Tuesday, August 30, 2005

Goin' Mobile

Several developments this week gave us the best glimpse yet of how quickly digital music is going mobile – or, more specifically, cellular.

The first was a deal between major label Sony BMG and mobile phone network 3 to sell music to mobile phones. According to The Guardian, “The move is yet another attempt by an operator to persuade customers to do more with their phones than just talk and send texts. It also represents part of the industry’s efforts to turn mobile phones into digital music players and usurp gadgets such as the iPod.”

Analysts are predicting that mobile phone music downloads will overtake computer-based digital music services.

Perhaps hedging its bets, Apple is apparently set to launch a cell phone through Cingular Wireless and manufactured by Motorola that can play iTunes music, Ovum research analyst Roger Entner told the Associated Press.

It’s not known whether the new phone will allow users to download music directly over a cellular Internet connection or if users would be forced to download songs to a computer and then transfer them to the device.

As low-power, dual-core “cool” chips proliferate, there’s little doubt that mobile phones will be able to juggle the duties of an iPod and a Treo and increasing hope that their batteries can supply the energy demanded by such functionality.

Either discouraged by this trend or finally conceding its battle with the iPod, D&M Holdings, Inc., maker of Rio, the first digital music player, is getting out of the game, effective Sept. 30. D&M says the mass-market portable digital music player didn’t fit with its strategy of premium electronics brands, which include Denon, Marantz and McIntosh. Last month, it sold some mp3 player assets to chip maker SigmaTel.

The company blames the Rio for its losses, which widened to ¥717 million for the quarter ending June 30 from ¥530 million for the same quarter a year ago. Over the same period, sales fell to ¥18.75 billion from ¥19.22 billion.

Meanwhile, back on the services ranch, research firm Parks Associates released a study that concluded that 41% of people with digital music players are unwilling to pay more than $10 a month to listen to music. Yahoo charges $60 a year or $10 a month, while rivals Napster and Real Networks charge $14.95 a month.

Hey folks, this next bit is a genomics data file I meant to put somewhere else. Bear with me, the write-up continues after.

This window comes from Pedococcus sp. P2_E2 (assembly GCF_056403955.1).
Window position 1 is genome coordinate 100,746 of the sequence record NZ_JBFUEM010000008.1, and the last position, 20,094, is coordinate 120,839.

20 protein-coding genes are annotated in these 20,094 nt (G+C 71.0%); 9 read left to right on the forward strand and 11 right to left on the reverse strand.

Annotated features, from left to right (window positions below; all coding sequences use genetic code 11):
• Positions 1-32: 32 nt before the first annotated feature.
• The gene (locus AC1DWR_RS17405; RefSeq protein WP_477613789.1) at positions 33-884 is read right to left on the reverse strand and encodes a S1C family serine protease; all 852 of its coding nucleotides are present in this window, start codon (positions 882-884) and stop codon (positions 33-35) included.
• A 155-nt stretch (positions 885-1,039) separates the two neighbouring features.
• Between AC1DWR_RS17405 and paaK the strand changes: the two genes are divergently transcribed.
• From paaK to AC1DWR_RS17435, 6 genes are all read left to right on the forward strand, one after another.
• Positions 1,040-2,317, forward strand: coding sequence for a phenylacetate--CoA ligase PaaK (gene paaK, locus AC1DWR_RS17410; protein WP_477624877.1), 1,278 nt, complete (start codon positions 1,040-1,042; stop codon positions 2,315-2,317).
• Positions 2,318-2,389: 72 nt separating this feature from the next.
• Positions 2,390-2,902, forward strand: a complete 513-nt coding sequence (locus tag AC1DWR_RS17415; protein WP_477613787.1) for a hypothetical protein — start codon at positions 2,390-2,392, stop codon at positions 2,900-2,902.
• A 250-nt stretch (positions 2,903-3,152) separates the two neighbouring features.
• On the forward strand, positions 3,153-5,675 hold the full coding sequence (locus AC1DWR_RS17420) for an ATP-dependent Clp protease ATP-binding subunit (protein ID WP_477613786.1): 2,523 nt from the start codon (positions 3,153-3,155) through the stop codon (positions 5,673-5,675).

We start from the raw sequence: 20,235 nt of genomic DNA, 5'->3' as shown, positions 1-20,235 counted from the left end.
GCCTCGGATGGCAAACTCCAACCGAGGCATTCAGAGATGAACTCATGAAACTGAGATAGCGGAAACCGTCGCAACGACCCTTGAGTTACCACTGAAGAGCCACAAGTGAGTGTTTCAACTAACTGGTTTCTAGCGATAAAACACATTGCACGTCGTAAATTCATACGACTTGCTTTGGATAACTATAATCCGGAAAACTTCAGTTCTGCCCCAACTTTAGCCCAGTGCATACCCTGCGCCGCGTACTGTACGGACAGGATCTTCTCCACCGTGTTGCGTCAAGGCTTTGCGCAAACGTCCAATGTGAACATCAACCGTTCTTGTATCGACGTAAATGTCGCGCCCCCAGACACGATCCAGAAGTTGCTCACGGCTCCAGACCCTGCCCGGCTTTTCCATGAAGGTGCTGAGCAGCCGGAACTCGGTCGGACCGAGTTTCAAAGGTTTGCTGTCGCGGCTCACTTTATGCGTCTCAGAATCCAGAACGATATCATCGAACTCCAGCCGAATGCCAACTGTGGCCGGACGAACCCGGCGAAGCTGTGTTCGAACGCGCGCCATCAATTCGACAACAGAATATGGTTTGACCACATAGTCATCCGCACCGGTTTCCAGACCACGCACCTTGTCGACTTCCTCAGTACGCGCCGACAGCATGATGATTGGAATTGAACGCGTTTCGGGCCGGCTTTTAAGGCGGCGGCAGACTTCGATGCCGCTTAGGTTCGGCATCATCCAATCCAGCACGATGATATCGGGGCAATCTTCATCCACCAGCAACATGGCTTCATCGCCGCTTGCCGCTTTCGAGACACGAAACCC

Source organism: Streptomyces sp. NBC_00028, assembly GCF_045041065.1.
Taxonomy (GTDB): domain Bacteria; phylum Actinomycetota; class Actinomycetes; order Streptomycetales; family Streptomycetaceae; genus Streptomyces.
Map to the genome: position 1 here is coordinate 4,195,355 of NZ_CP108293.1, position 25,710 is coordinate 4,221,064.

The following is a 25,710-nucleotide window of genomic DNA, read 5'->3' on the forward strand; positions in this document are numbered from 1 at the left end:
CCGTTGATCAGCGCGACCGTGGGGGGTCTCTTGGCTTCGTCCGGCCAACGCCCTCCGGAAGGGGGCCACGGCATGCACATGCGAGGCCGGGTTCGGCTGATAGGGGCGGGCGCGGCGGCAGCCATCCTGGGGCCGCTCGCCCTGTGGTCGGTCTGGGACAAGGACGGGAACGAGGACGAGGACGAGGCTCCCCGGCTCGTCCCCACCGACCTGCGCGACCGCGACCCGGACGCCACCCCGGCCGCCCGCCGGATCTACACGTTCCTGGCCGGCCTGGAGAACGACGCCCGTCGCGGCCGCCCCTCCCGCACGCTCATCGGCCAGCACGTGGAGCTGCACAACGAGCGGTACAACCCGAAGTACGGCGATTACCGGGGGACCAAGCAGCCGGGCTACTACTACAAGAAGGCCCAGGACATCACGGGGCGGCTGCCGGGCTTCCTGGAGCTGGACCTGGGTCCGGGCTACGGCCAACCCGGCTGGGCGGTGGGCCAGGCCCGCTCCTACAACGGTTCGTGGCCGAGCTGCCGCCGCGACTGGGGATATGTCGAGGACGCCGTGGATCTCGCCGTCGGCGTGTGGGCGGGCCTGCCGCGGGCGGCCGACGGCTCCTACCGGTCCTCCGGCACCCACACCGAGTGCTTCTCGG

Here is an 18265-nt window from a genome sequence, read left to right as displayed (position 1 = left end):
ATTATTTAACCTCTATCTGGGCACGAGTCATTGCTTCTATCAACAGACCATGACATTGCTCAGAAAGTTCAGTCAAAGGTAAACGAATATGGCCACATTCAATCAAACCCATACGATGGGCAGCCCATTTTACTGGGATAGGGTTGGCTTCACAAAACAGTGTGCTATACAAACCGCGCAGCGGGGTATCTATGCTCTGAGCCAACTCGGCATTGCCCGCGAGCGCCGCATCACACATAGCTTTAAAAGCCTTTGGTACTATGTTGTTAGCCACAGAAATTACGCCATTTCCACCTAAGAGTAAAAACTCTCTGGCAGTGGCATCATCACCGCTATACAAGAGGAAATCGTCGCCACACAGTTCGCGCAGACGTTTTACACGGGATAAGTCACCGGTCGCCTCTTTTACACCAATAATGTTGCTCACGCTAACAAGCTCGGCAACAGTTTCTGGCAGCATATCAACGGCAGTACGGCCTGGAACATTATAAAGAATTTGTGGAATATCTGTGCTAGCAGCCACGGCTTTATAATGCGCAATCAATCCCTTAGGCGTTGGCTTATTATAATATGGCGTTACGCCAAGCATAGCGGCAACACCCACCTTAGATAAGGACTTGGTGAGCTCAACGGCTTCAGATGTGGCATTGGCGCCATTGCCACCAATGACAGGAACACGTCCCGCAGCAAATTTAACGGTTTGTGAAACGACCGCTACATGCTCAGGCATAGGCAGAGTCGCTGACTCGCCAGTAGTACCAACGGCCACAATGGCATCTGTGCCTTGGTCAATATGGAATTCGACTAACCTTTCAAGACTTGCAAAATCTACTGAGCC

“Companies like Yahoo! can afford to keep the price low because they have other revenue streams to subsidize their music services,” Parks analyst Harry Wang told TechWeb. “Pure-plays like Napster may not be able to lower their prices.”

Perhaps not, but, assuming Napster and Yahoo!’s music services are working on similar cost structures, I’d be curious to see how long Yahoo! would or could subsidize a business whose margins are, Wang implies, low to non-existent.

Subscription services may bear out Parks’ Parks’ $10 per month per consumer metric, but a la carte sales fall far shy of this number. Using Parks’ number, we would expect iPod owners (who account for 80% of all digital music player owners) to buy about 12 albums apiece this year on iTunes ($10/month --> 10 songs --> 1 album/month or 12 albums/year). With iPod sales at 20 million so far, that would put iTunes’ gross at $240 million for the year.

As it stands, with iTunes’ sales at $500 million since its inception, Apple has sold an average of 25 songs per iPod owner, grossing $24.75 per owner and netting $8.66 (if we assume the 65% payout to labels that iTunes was paying until last month).

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